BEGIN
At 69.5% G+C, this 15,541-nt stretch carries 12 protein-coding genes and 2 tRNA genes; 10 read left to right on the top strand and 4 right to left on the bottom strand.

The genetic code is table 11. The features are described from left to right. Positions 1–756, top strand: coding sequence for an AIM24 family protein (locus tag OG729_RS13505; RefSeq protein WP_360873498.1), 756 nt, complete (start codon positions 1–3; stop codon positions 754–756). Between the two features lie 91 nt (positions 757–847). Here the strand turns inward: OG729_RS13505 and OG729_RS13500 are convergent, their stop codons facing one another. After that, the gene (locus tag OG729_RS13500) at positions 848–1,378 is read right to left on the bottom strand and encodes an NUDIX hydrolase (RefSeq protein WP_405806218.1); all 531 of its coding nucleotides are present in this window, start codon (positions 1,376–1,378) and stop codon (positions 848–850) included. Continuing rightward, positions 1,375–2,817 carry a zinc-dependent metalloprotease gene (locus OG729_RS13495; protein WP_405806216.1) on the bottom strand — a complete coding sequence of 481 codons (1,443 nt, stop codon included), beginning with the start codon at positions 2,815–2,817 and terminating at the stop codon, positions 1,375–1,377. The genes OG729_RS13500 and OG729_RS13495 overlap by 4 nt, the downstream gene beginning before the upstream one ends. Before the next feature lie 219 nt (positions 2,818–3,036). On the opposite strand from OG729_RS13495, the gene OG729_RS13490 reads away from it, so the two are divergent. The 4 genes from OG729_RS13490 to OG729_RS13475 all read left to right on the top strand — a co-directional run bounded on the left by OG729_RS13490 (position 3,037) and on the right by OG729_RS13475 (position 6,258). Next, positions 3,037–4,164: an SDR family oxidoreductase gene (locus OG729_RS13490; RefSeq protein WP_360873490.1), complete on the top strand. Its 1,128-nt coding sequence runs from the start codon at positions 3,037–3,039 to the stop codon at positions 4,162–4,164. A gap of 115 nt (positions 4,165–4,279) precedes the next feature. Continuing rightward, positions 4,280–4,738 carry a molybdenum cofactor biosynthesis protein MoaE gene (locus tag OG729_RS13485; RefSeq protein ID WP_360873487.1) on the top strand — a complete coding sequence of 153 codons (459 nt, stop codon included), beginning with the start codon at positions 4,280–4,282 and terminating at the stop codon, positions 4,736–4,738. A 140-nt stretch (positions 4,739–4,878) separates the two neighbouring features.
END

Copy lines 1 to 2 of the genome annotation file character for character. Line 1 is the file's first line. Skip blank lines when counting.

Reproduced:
At 69.5% G+C, this 15,541-nt stretch carries 12 protein-coding genes and 2 tRNA genes; 10 read left to right on the top strand and 4 right to left on the bottom strand.

The genetic code is table 11. The features are described from left to right. Positions 1–756, top strand: coding sequence for an AIM24 family protein (locus tag OG729_RS13505; RefSeq protein WP_360873498.1), 756 nt, complete (start codon positions 1–3; stop codon positions 754–756). Between the two features lie 91 nt (positions 757–847). Here the strand turns inward: OG729_RS13505 and OG729_RS13500 are convergent, their stop codons facing one another. After that, the gene (locus tag OG729_RS13500) at positions 848–1,378 is read right to left on the bottom strand and encodes an NUDIX hydrolase (RefSeq protein WP_405806218.1); all 531 of its coding nucleotides are present in this window, start codon (positions 1,376–1,378) and stop codon (positions 848–850) included. Continuing rightward, positions 1,375–2,817 carry a zinc-dependent metalloprotease gene (locus OG729_RS13495; protein WP_405806216.1) on the bottom strand — a complete coding sequence of 481 codons (1,443 nt, stop codon included), beginning with the start codon at positions 2,815–2,817 and terminating at the stop codon, positions 1,375–1,377. The genes OG729_RS13500 and OG729_RS13495 overlap by 4 nt, the downstream gene beginning before the upstream one ends. Before the next feature lie 219 nt (positions 2,818–3,036). On the opposite strand from OG729_RS13495, the gene OG729_RS13490 reads away from it, so the two are divergent. The 4 genes from OG729_RS13490 to OG729_RS13475 all read left to right on the top strand — a co-directional run bounded on the left by OG729_RS13490 (position 3,037) and on the right by OG729_RS13475 (position 6,258). Next, positions 3,037–4,164: an SDR family oxidoreductase gene (locus OG729_RS13490; RefSeq protein WP_360873490.1), complete on the top strand. Its 1,128-nt coding sequence runs from the start codon at positions 3,037–3,039 to the stop codon at positions 4,162–4,164. A gap of 115 nt (positions 4,165–4,279) precedes the next feature. Continuing rightward, positions 4,280–4,738 carry a molybdenum cofactor biosynthesis protein MoaE gene (locus tag OG729_RS13485; RefSeq protein ID WP_360873487.1) on the top strand — a complete coding sequence of 153 codons (459 nt, stop codon included), beginning with the start codon at positions 4,280–4,282 and terminating at the stop codon, positions 4,736–4,738. A 140-nt stretch (positions 4,739–4,878) separates the two neighbouring features.